Our role as humans is not to understand God’s plan in the face of horror and tragedy, but to challenge God and demand that human life always be protected and preserved.
Did I say demand? Yes, humanity has rights before God. We are His children. He commanded us to preserve and promote life always. “Choose life,” Moses orders. And the Creator abides by the same dictates He expects His creatures to.
What kind of warped morality and fraudulent religion would say that God allows the slaughter of children because there are no prayers in public schools? With this insipid argument, is Fischer offering a defense or an indictment of God? Would this make you want to pray to and worship a God who looks askance as children are blown away by an assault rifle as punishment, Fischer says, for the actions of their government?
I have grown weary of those who say that suffering is somehow redemptive, that it carries with it a positive outcome. I do not deny that this is at times so. Those who suffer can sometimes emerge humbler, wiser, gentler. But there is nothing beneficial that comes from suffering that could have not been achieved far more effectively through a positive means. To the contrary, suffering leaves us broken and cynical, disbelieving and forlorn, miserable and depressed.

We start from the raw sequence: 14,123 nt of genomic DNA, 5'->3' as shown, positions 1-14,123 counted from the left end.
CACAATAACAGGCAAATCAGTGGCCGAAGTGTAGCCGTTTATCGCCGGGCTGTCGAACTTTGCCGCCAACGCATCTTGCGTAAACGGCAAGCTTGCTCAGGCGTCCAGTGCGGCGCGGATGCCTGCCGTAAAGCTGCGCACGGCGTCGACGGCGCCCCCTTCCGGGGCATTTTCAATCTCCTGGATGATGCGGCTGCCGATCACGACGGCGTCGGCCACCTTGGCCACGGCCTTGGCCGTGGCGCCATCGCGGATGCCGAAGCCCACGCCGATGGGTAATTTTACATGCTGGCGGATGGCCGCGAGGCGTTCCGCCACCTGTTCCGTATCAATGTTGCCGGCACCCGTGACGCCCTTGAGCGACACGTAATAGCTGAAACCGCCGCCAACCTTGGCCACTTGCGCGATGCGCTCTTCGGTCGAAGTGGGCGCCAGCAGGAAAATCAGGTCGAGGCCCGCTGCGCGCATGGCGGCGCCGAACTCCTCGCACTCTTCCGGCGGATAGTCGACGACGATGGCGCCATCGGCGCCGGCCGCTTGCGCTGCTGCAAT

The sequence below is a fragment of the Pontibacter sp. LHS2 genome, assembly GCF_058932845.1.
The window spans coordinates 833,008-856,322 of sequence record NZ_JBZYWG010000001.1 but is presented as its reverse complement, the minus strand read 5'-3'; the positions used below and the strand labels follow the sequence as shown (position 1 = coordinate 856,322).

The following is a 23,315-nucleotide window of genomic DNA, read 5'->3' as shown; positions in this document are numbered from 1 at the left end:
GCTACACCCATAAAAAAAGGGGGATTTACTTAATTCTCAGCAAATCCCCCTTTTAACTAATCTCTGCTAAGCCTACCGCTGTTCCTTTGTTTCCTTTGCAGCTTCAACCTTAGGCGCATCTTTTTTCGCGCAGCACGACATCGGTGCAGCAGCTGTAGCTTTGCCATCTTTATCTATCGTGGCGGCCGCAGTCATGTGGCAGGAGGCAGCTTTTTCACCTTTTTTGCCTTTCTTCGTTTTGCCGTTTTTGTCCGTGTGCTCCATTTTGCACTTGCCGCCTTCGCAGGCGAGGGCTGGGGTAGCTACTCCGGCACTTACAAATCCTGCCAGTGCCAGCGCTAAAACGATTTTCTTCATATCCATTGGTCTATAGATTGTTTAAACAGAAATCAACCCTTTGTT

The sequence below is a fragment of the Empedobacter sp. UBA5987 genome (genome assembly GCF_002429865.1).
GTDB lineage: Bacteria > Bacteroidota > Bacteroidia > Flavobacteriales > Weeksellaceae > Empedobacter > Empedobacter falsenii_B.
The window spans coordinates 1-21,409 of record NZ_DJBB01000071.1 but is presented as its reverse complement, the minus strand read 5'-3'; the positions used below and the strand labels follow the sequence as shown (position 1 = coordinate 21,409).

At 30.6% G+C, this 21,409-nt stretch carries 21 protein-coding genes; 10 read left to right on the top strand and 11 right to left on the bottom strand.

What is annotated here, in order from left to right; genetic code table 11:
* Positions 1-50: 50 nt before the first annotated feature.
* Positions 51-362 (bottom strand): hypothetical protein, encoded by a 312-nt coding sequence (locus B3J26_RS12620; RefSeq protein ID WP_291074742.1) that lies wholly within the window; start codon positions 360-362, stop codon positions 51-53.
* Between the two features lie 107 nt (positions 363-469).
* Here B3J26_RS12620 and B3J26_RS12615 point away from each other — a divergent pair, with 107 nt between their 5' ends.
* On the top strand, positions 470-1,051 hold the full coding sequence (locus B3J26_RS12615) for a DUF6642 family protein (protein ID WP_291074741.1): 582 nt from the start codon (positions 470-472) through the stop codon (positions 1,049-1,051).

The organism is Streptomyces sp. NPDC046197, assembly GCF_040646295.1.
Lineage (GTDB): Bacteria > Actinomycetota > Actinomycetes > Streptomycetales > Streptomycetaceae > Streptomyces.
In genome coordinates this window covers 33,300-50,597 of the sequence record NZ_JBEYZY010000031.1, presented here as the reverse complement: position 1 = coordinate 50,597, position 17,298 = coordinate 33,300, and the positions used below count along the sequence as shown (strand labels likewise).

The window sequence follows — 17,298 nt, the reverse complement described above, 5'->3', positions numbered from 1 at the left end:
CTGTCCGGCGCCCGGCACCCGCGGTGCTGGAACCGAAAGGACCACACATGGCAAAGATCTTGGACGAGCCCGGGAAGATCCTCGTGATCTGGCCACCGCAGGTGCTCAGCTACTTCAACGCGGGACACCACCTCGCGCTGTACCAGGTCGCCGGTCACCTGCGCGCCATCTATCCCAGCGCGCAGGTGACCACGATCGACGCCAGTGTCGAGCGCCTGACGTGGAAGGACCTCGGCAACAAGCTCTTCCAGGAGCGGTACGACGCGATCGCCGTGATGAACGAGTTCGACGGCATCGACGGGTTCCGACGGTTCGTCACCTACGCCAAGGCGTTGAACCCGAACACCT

I visited Sandy Hook this week. As I got closer to the school, I felt in my bones a palpable sense of evil, that something monstrous had taken place there and it gave me the chills. Stop telling me that the American people are so wicked that they deserve this.
Never again should we say that Israeli soldiers die because Kibbutznikim eat rabbit and other non-kosher meat, as a prominent Rabbi once suggested. And never again should we say that the Jews of the holocaust died because they wanted to cease being Jewish, choosing to be German instead.
Because I am disgusted with this kind of thought, I wrote The Fed-Up Man of Faith: Challenging God in the Face of Tragedy and Suffering. But I could not have divined that more and more of my beloved Christian brothers and sisters would continue to say publicly that innocent children die because America is a sinful place.
Enough is enough.
About the Author: Shmuley Boteach, whom the Washington Post calls “the most famous rabbi in America,” is the founder of The World Values Network and the international bestselling author of 30 books, including “The Fed-up Man of Faith: Challenging God in the Face of Tragedy and Suffering.” Follow him on Twitter @RabbiShmuley.
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